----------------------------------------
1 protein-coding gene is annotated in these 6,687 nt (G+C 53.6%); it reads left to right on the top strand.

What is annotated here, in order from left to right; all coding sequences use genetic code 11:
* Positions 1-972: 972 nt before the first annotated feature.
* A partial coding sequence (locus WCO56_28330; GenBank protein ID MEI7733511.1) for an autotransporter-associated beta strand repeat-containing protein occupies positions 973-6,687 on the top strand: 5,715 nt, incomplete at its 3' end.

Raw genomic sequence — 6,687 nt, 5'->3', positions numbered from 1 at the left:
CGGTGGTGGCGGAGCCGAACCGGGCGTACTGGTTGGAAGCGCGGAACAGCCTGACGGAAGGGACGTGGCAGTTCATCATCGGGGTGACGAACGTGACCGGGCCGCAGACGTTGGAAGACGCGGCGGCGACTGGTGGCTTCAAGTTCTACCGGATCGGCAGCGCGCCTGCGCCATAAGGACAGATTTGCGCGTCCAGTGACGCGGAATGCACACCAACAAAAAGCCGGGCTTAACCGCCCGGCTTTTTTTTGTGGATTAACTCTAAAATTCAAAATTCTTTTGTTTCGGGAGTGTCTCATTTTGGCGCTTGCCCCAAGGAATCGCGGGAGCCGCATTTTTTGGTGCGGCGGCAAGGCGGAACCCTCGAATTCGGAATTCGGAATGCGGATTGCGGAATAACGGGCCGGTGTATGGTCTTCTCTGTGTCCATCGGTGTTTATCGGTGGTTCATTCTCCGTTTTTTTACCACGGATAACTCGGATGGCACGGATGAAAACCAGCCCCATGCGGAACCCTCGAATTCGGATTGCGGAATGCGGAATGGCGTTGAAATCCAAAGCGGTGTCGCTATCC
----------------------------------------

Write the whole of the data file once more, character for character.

1 protein-coding gene is annotated in these 6,687 nt (G+C 53.6%); it reads left to right on the top strand.

What is annotated here, in order from left to right; all coding sequences use genetic code 11:
* Positions 1-972: 972 nt before the first annotated feature.
* A partial coding sequence (locus WCO56_28330; GenBank protein ID MEI7733511.1) for an autotransporter-associated beta strand repeat-containing protein occupies positions 973-6,687 on the top strand: 5,715 nt, incomplete at its 3' end.

Raw genomic sequence — 6,687 nt, 5'->3', positions numbered from 1 at the left:
CGGTGGTGGCGGAGCCGAACCGGGCGTACTGGTTGGAAGCGCGGAACAGCCTGACGGAAGGGACGTGGCAGTTCATCATCGGGGTGACGAACGTGACCGGGCCGCAGACGTTGGAAGACGCGGCGGCGACTGGTGGCTTCAAGTTCTACCGGATCGGCAGCGCGCCTGCGCCATAAGGACAGATTTGCGCGTCCAGTGACGCGGAATGCACACCAACAAAAAGCCGGGCTTAACCGCCCGGCTTTTTTTTGTGGATTAACTCTAAAATTCAAAATTCTTTTGTTTCGGGAGTGTCTCATTTTGGCGCTTGCCCCAAGGAATCGCGGGAGCCGCATTTTTTGGTGCGGCGGCAAGGCGGAACCCTCGAATTCGGAATTCGGAATGCGGATTGCGGAATAACGGGCCGGTGTATGGTCTTCTCTGTGTCCATCGGTGTTTATCGGTGGTTCATTCTCCGTTTTTTTACCACGGATAACTCGGATGGCACGGATGAAAACCAGCCCCATGCGGAACCCTCGAATTCGGATTGCGGAATGCGGAATGGCGTTGAAATCCAAAGCGGTGTCGCTATCC